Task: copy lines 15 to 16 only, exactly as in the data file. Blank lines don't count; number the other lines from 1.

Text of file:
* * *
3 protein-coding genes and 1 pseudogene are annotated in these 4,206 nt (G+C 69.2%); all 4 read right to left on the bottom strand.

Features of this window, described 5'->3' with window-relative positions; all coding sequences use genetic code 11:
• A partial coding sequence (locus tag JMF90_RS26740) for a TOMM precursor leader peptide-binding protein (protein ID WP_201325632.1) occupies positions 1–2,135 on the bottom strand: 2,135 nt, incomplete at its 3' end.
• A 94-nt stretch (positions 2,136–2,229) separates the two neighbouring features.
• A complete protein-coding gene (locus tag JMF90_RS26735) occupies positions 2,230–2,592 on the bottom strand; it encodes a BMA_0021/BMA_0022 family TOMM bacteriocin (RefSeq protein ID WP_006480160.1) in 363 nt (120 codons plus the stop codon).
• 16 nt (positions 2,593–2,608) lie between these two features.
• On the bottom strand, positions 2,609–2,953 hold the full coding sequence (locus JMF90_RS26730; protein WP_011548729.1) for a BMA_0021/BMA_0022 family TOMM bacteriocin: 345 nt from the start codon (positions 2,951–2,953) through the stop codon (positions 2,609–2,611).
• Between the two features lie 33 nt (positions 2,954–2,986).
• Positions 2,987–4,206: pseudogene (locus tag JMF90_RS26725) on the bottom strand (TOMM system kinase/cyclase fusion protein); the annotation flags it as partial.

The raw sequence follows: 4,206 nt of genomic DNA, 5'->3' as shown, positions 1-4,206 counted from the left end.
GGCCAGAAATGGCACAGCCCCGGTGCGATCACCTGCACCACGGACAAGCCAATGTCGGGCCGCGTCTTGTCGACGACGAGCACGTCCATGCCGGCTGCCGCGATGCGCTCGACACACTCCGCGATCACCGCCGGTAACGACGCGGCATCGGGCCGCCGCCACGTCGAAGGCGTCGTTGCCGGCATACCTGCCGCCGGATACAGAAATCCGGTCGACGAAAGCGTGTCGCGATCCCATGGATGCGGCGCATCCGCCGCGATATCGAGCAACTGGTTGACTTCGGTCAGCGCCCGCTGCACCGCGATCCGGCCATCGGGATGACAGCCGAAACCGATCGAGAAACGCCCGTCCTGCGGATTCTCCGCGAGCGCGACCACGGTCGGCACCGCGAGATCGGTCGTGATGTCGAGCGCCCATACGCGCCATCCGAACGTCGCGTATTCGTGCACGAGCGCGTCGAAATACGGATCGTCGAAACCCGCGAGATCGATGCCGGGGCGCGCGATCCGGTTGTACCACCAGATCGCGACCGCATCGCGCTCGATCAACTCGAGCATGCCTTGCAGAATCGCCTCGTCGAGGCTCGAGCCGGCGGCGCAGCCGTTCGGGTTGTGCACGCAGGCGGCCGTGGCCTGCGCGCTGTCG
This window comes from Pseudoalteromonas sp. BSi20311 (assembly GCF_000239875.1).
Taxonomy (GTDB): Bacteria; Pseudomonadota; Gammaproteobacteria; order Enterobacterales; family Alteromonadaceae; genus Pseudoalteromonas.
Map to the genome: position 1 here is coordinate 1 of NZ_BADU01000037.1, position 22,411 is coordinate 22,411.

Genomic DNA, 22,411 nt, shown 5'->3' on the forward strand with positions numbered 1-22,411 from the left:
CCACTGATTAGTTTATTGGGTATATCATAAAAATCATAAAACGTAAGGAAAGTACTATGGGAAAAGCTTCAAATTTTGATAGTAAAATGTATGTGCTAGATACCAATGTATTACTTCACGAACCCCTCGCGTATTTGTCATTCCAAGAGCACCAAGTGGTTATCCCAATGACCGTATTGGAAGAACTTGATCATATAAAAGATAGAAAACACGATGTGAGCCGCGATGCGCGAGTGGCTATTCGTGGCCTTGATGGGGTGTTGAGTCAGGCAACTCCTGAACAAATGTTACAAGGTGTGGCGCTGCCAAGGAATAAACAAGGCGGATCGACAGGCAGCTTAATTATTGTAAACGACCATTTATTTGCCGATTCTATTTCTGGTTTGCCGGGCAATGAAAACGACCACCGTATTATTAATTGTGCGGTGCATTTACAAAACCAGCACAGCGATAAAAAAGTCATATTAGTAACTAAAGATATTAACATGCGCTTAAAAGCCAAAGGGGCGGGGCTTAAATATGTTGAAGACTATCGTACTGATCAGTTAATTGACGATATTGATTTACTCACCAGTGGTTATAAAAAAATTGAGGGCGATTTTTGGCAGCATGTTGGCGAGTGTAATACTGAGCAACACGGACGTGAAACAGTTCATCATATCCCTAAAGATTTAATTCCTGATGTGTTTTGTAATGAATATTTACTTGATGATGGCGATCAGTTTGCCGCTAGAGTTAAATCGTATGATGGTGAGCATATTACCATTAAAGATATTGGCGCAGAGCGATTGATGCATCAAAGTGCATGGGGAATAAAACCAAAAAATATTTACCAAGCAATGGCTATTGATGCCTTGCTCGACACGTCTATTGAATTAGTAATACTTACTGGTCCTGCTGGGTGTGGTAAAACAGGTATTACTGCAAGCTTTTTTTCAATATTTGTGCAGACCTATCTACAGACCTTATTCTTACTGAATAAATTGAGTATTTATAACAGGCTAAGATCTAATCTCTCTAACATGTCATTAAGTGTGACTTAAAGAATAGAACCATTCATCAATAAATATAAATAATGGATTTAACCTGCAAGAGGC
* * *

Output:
Genomic DNA, 22,411 nt, shown 5'->3' on the forward strand with positions numbered 1-22,411 from the left:
CCACTGATTAGTTTATTGGGTATATCATAAAAATCATAAAACGTAAGGAAAGTACTATGGGAAAAGCTTCAAATTTTGATAGTAAAATGTATGTGCTAGATACCAATGTATTACTTCACGAACCCCTCGCGTATTTGTCATTCCAAGAGCACCAAGTGGTTATCCCAATGACCGTATTGGAAGAACTTGATCATATAAAAGATAGAAAACACGATGTGAGCCGCGATGCGCGAGTGGCTATTCGTGGCCTTGATGGGGTGTTGAGTCAGGCAACTCCTGAACAAATGTTACAAGGTGTGGCGCTGCCAAGGAATAAACAAGGCGGATCGACAGGCAGCTTAATTATTGTAAACGACCATTTATTTGCCGATTCTATTTCTGGTTTGCCGGGCAATGAAAACGACCACCGTATTATTAATTGTGCGGTGCATTTACAAAACCAGCACAGCGATAAAAAAGTCATATTAGTAACTAAAGATATTAACATGCGCTTAAAAGCCAAAGGGGCGGGGCTTAAATATGTTGAAGACTATCGTACTGATCAGTTAATTGACGATATTGATTTACTCACCAGTGGTTATAAAAAAATTGAGGGCGATTTTTGGCAGCATGTTGGCGAGTGTAATACTGAGCAACACGGACGTGAAACAGTTCATCATATCCCTAAAGATTTAATTCCTGATGTGTTTTGTAATGAATATTTACTTGATGATGGCGATCAGTTTGCCGCTAGAGTTAAATCGTATGATGGTGAGCATATTACCATTAAAGATATTGGCGCAGAGCGATTGATGCATCAAAGTGCATGGGGAATAAAACCAAAAAATATTTACCAAGCAATGGCTATTGATGCCTTGCTCGACACGTCTATTGAATTAGTAATACTTACTGGTCCTGCTGGGTGTGGTAAAACAGGTATTACTGCAAGCTTTTTTTCAATATTTGTGCAGACCTATCTACAGACCTTATTCTTACTGAATAAATTGAGTATTTATAACAGGCTAAGATCTAATCTCTCTAACATGTCATTAAGTGTGACTTAAAGAATAGAACCATTCATCAATAAATATAAATAATGGATTTAACCTGCAAGAGGC